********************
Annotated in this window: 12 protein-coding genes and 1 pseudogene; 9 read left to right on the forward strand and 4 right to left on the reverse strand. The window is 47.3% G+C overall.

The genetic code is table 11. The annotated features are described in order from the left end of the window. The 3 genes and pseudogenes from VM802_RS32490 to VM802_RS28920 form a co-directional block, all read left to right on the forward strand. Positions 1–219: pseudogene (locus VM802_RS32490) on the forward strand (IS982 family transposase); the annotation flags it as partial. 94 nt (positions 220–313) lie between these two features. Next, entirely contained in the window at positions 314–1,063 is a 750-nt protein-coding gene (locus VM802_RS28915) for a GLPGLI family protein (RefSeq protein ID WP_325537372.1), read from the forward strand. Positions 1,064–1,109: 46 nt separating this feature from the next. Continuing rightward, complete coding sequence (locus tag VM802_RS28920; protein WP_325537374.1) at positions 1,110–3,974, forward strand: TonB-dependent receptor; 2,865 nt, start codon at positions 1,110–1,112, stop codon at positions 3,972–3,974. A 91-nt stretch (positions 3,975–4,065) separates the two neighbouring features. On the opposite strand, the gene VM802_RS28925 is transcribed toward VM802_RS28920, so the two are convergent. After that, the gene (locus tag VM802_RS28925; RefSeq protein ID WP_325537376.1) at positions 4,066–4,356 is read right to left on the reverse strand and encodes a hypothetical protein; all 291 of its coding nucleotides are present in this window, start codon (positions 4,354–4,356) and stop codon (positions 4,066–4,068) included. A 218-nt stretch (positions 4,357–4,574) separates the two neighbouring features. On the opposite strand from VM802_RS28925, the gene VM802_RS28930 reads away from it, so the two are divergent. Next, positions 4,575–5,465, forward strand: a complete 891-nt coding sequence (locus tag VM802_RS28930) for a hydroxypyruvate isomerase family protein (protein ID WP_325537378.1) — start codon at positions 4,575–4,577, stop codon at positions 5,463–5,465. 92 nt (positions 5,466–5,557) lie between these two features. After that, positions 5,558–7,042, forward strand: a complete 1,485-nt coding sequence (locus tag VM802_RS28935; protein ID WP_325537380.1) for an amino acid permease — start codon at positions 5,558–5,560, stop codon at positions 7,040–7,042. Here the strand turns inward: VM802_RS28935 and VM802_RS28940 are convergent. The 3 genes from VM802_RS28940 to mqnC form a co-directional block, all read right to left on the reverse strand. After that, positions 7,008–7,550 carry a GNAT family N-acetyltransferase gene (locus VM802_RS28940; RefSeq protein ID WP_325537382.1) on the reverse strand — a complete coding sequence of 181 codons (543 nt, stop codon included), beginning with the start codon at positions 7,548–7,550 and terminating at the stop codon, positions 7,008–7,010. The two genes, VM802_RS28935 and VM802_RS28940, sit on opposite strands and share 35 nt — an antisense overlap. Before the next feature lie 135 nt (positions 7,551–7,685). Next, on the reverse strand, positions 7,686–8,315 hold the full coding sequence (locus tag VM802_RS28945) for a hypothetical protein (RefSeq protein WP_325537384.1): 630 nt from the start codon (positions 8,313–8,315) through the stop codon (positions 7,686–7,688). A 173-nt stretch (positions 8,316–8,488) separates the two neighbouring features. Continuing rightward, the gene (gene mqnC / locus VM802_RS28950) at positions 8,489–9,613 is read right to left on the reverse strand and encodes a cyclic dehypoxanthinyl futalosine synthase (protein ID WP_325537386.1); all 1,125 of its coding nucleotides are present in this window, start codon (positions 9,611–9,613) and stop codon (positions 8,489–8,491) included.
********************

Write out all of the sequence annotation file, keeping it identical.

Annotated in this window: 12 protein-coding genes and 1 pseudogene; 9 read left to right on the forward strand and 4 right to left on the reverse strand. The window is 47.3% G+C overall.

The genetic code is table 11. The annotated features are described in order from the left end of the window. The 3 genes and pseudogenes from VM802_RS32490 to VM802_RS28920 form a co-directional block, all read left to right on the forward strand. Positions 1–219: pseudogene (locus VM802_RS32490) on the forward strand (IS982 family transposase); the annotation flags it as partial. 94 nt (positions 220–313) lie between these two features. Next, entirely contained in the window at positions 314–1,063 is a 750-nt protein-coding gene (locus VM802_RS28915) for a GLPGLI family protein (RefSeq protein ID WP_325537372.1), read from the forward strand. Positions 1,064–1,109: 46 nt separating this feature from the next. Continuing rightward, complete coding sequence (locus tag VM802_RS28920; protein WP_325537374.1) at positions 1,110–3,974, forward strand: TonB-dependent receptor; 2,865 nt, start codon at positions 1,110–1,112, stop codon at positions 3,972–3,974. A 91-nt stretch (positions 3,975–4,065) separates the two neighbouring features. On the opposite strand, the gene VM802_RS28925 is transcribed toward VM802_RS28920, so the two are convergent. After that, the gene (locus tag VM802_RS28925; RefSeq protein ID WP_325537376.1) at positions 4,066–4,356 is read right to left on the reverse strand and encodes a hypothetical protein; all 291 of its coding nucleotides are present in this window, start codon (positions 4,354–4,356) and stop codon (positions 4,066–4,068) included. A 218-nt stretch (positions 4,357–4,574) separates the two neighbouring features. On the opposite strand from VM802_RS28925, the gene VM802_RS28930 reads away from it, so the two are divergent. Next, positions 4,575–5,465, forward strand: a complete 891-nt coding sequence (locus tag VM802_RS28930) for a hydroxypyruvate isomerase family protein (protein ID WP_325537378.1) — start codon at positions 4,575–4,577, stop codon at positions 5,463–5,465. 92 nt (positions 5,466–5,557) lie between these two features. After that, positions 5,558–7,042, forward strand: a complete 1,485-nt coding sequence (locus tag VM802_RS28935; protein ID WP_325537380.1) for an amino acid permease — start codon at positions 5,558–5,560, stop codon at positions 7,040–7,042. Here the strand turns inward: VM802_RS28935 and VM802_RS28940 are convergent. The 3 genes from VM802_RS28940 to mqnC form a co-directional block, all read right to left on the reverse strand. After that, positions 7,008–7,550 carry a GNAT family N-acetyltransferase gene (locus VM802_RS28940; RefSeq protein ID WP_325537382.1) on the reverse strand — a complete coding sequence of 181 codons (543 nt, stop codon included), beginning with the start codon at positions 7,548–7,550 and terminating at the stop codon, positions 7,008–7,010. The two genes, VM802_RS28935 and VM802_RS28940, sit on opposite strands and share 35 nt — an antisense overlap. Before the next feature lie 135 nt (positions 7,551–7,685). Next, on the reverse strand, positions 7,686–8,315 hold the full coding sequence (locus tag VM802_RS28945) for a hypothetical protein (RefSeq protein WP_325537384.1): 630 nt from the start codon (positions 8,313–8,315) through the stop codon (positions 7,686–7,688). A 173-nt stretch (positions 8,316–8,488) separates the two neighbouring features. Continuing rightward, the gene (gene mqnC / locus VM802_RS28950) at positions 8,489–9,613 is read right to left on the reverse strand and encodes a cyclic dehypoxanthinyl futalosine synthase (protein ID WP_325537386.1); all 1,125 of its coding nucleotides are present in this window, start codon (positions 9,611–9,613) and stop codon (positions 8,489–8,491) included.